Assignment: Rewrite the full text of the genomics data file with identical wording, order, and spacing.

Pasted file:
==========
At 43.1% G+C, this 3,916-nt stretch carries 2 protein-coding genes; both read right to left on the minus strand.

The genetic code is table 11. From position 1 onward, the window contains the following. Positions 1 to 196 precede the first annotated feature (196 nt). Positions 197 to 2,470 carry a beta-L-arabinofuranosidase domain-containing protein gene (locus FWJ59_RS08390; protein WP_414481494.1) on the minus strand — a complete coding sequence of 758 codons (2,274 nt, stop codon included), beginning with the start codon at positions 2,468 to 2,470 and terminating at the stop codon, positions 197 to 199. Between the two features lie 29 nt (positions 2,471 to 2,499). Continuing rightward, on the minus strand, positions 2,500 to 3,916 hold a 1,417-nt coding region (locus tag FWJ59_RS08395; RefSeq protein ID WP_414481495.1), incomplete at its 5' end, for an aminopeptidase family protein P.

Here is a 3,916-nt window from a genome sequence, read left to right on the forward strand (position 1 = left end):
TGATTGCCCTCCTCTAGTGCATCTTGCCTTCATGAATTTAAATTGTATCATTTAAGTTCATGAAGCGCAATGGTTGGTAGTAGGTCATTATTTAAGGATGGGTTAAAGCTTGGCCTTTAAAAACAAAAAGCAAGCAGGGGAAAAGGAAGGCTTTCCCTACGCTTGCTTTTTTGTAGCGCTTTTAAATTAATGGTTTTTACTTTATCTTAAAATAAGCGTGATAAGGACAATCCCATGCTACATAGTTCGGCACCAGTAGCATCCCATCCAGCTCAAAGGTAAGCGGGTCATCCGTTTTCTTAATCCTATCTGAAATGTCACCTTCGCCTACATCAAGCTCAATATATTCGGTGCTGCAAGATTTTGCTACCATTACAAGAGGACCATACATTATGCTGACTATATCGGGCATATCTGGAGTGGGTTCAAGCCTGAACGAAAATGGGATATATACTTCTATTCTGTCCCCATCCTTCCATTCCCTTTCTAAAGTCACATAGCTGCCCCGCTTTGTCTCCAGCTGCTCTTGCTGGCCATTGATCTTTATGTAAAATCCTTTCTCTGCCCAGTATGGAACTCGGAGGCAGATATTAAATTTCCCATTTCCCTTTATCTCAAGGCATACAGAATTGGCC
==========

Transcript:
At 43.1% G+C, this 3,916-nt stretch carries 2 protein-coding genes; both read right to left on the minus strand.

The genetic code is table 11. From position 1 onward, the window contains the following. Positions 1 to 196 precede the first annotated feature (196 nt). Positions 197 to 2,470 carry a beta-L-arabinofuranosidase domain-containing protein gene (locus FWJ59_RS08390; protein WP_414481494.1) on the minus strand — a complete coding sequence of 758 codons (2,274 nt, stop codon included), beginning with the start codon at positions 2,468 to 2,470 and terminating at the stop codon, positions 197 to 199. Between the two features lie 29 nt (positions 2,471 to 2,499). Continuing rightward, on the minus strand, positions 2,500 to 3,916 hold a 1,417-nt coding region (locus tag FWJ59_RS08395; RefSeq protein ID WP_414481495.1), incomplete at its 5' end, for an aminopeptidase family protein P.

Here is a 3,916-nt window from a genome sequence, read left to right on the forward strand (position 1 = left end):
TGATTGCCCTCCTCTAGTGCATCTTGCCTTCATGAATTTAAATTGTATCATTTAAGTTCATGAAGCGCAATGGTTGGTAGTAGGTCATTATTTAAGGATGGGTTAAAGCTTGGCCTTTAAAAACAAAAAGCAAGCAGGGGAAAAGGAAGGCTTTCCCTACGCTTGCTTTTTTGTAGCGCTTTTAAATTAATGGTTTTTACTTTATCTTAAAATAAGCGTGATAAGGACAATCCCATGCTACATAGTTCGGCACCAGTAGCATCCCATCCAGCTCAAAGGTAAGCGGGTCATCCGTTTTCTTAATCCTATCTGAAATGTCACCTTCGCCTACATCAAGCTCAATATATTCGGTGCTGCAAGATTTTGCTACCATTACAAGAGGACCATACATTATGCTGACTATATCGGGCATATCTGGAGTGGGTTCAAGCCTGAACGAAAATGGGATATATACTTCTATTCTGTCCCCATCCTTCCATTCCCTTTCTAAAGTCACATAGCTGCCCCGCTTTGTCTCCAGCTGCTCTTGCTGGCCATTGATCTTTATGTAAAATCCTTTCTCTGCCCAGTATGGAACTCGGAGGCAGATATTAAATTTCCCATTTCCCTTTATCTCAAGGCATACAGAATTGGCC